the Han empire were selfless altruists. To account for this broad macrohistorical generalization. Webster 1975. resulting in a lot of bad theorizing. but an additional key ingredient is cooperation. especially. Wilson (1975. to aid and defend each other … would spread and be victorious over other tribes. A tribe possessing … a greater number of courageous. The model advanced in this paper was strongly influenced by the warfare theories of the origin of the state (Carneiro 1970. State formation involves much coercion and profit-seeking. 1979). Turchin A model of empire formation page 11 developed in this paper. I propose a model of the social scaling-up process that leads to the coevolution of agrarian megaempires and nomadic imperial confederations facing each other across the steppe frontier. The rejection of group selection by evolutionary biologists was reflected in sociological literature (Sanderson 1999). followed by a backlash. as I argued above. However. and without coherence. cells. metaethnic (that is. The basic idea of evolution of cooperation by group selection was clearly formulated by Charles Darwin (1871): “Selfish and contentious people will not cohere. preferred to emphasize kin selection and reciprocity as chief evolutionary forces explaining cooperation. this influential current in anthropological theory. and groups) has staged a comeback (Wilson and Wilson 2007). places where very large territorial states are much more likely to arise than elsewhere. nothing can be effected. suffers from its failure to integrate the insights of Ibn Khaldun’s Muqaddimah. One cultural mechanism for holding together ethnically diverse people in new megaempires was the presence of a unifying. in my opinion. The role of multilevel selection in the evolution of human sociality has been supported with both mathematical models and empirical analyses (Sober and Wilson 1991. In recent years. capable of integrating multiethnic populations) ideologies. Buddhism in the Mauriyan empire. say. However. we now have good understanding of how cooperation evolved in small-scale societies. such as Zorastrianism in the Achaemenid empire. Richerson and Boyd 1998. O. imperiogenesis. The great remaining scientific puzzle is the evolution of our ability to combine into huge cooperating groups consisting of millions of unrelated individuals. the diametrically opposing view. and Confucianism in the Han empire. that the Han empire was . DISCUSSION The main argument in this paper is that steppe frontiers are very special places for politogenesis and. when the concept was completely repudiated by evolutionary biologists. or rather multilevel selection (which emphasizes that natural selection can operate at all levels—genes. as well as much more recent developments from the evolutionary theory. This is not to say that all inhabitants of. The influential figures in sociobiology. who were always ready to warn each other of danger. individuals. Bowles 2006). The military superiority of the nomads forced agrarian states to scale up to very large sizes in order to resist the pressure from the steppe. As a result of these studies. and faithful members. group selection. Wright 1977).” During the twentieth century group selection first went through a period of uncritical acceptance. such as E. however. sympathetic.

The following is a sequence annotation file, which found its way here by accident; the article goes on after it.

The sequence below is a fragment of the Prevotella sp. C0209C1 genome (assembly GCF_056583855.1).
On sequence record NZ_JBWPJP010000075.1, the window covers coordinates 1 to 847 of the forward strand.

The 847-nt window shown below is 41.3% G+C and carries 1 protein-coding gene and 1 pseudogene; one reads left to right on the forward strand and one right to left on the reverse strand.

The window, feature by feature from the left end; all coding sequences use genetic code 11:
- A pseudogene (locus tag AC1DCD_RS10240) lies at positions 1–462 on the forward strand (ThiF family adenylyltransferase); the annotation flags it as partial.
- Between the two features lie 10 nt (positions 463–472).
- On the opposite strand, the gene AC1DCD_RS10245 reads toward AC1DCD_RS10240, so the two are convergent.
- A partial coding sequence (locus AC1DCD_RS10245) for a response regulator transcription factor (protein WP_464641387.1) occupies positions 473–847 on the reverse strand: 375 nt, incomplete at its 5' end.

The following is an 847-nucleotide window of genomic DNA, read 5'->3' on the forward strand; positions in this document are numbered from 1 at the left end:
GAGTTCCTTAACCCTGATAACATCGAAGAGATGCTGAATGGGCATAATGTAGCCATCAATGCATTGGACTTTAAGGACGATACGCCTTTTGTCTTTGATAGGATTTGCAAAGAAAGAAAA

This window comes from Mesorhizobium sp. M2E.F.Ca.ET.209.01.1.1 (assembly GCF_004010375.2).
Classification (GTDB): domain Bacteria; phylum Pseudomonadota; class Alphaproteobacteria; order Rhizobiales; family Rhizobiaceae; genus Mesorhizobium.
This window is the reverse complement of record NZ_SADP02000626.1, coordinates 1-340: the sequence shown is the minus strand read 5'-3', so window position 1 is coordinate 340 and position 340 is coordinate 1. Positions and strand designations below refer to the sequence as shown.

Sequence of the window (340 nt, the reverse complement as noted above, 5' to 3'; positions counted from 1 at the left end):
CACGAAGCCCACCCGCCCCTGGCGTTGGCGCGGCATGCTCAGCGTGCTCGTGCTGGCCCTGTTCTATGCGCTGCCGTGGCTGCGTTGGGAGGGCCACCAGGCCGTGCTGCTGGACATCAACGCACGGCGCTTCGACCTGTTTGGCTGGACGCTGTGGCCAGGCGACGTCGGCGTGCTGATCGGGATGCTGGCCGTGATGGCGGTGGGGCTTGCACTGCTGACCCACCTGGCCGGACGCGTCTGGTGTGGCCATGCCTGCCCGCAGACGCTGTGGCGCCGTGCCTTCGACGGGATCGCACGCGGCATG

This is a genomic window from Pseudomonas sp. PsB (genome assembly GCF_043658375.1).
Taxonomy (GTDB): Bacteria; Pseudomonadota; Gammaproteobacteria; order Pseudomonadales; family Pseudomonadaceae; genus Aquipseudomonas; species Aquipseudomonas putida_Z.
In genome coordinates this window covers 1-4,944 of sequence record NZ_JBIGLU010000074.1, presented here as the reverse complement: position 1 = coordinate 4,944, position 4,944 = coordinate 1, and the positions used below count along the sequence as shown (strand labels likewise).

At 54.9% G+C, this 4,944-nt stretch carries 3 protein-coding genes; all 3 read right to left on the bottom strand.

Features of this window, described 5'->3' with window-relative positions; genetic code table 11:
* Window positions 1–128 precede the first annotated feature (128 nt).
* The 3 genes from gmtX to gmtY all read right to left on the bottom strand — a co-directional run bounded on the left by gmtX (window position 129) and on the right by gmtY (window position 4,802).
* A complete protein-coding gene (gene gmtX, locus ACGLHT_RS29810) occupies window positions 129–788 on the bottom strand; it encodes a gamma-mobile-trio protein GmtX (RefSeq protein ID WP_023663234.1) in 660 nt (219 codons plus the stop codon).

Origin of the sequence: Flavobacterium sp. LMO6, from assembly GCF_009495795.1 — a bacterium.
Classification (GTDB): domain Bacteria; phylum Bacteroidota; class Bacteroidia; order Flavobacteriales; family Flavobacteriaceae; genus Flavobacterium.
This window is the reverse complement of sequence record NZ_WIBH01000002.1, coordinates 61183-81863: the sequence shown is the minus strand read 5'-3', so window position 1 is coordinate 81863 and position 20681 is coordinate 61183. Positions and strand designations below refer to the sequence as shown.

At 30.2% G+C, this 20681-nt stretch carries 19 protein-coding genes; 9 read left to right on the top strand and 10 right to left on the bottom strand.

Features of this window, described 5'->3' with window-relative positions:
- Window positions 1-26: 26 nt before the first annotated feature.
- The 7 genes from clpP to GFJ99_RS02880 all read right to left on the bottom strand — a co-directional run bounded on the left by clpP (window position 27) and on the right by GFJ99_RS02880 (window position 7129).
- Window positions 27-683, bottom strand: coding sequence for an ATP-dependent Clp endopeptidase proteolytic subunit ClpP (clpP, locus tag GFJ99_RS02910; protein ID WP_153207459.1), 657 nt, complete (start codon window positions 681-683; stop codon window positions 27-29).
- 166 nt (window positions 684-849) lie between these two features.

Huntington 1996). such as the Western. and thus it . the cycle is between simple and complex chiefdoms (Anderson 1996). nation) are the broadest. Turchin A model of empire formation page 12 held together by force and greed alone. the Iron Age Celts or Turco-Mongolian steppe nomads. the social complexity repeatedly went through many more levels of political organization—all the way to megaempire—followed by disintegration down to the level of states and complex chiefdoms. while the nomads and seminomads (Volga Bulgars. As a result. cultural difference is greatest between people belonging to different metaethnic communities. The answer to this puzzle. Metaethnic frontiers are zones where groups come under enormous pressure. and the Crimean Tatars) converted to Islam. but also other broad cultural groupings. This expectation is borne out by the empirical test. supranational groupings of people that include not only “civilizations” (Toynbee 1956. the Golden Horde. must be sought in the interactions of farmers and nomads on the steppe frontier. is equally untenable. the farming people in eastern Europe tended to adopt Christianity. Less intense metaethnic frontiers should be associated with expansionist states of lesser scale. Islamic. while in a few special places. commonly occur. culturicide. but also ethnogenesis. e. such as East Asia. The basic premise of my model is that the evolution of such huge societies occurred in a series of steps of adding an extra level of political organization resulting in increasing social and political complexity. Furthermore. which is why there is a strong statistical association between these frontiers and megaempires. The level of political integration is reflected in such typologies of societies as band–tribe–chiefdom– state of Elman Service (1975) and is coded in the Human Relations Area Files (Ember and Ember 2001). For example. and genocide. sometimes this gap is so extreme that people deny the very humanity of those who are on the other side of the metaethnic fault line. which I conducted for Europe during the first two millennia CE (Turchin 2003: Chapter 5). in the prehistoric southeastern United States. Steppe frontiers often anchor very deep cultural divides. or Sinic. The history of Europe is known much better than the rest of Afroeurasia. There had to be a group of “moralistic” individuals broad enough to provide cohesion to this huge conglomerate of humanity that at the peak numbered more than 60 million people spread over 6 Mm2 of territory. Intense intergroup competition creates conditions for the emergence of groups with high capacity for collective action that eventually transform themselves into expansionist states (Turchin 2006). however. Typically. thus adding a religious dimension to the farmer- nomad antagonism. Turchin and Nefedov 2008). we know that a general empirical pattern in historical dynamics is the cyclic rise and decline of political complexity (Marcus 1998. This is not a new concept. steppe frontiers tend to be among the most intense metaethnic frontiers. is why in most places. and other divisive cultural markers tend to follow suit. Pastoralist nomads and settled farmers have very different ways of life. 2006) metaethnic frontiers—areas where two metaethnic communities come in contact and conflict. Metaethnic communities (from the Greek meta—beyond and ethnos—ethnic group. and where ethnocide. as I argued in this paper.g. for example. Steppe frontiers are a subset of what I termed in my previous work (Turchin 2003. What has been an unresovled puzzle.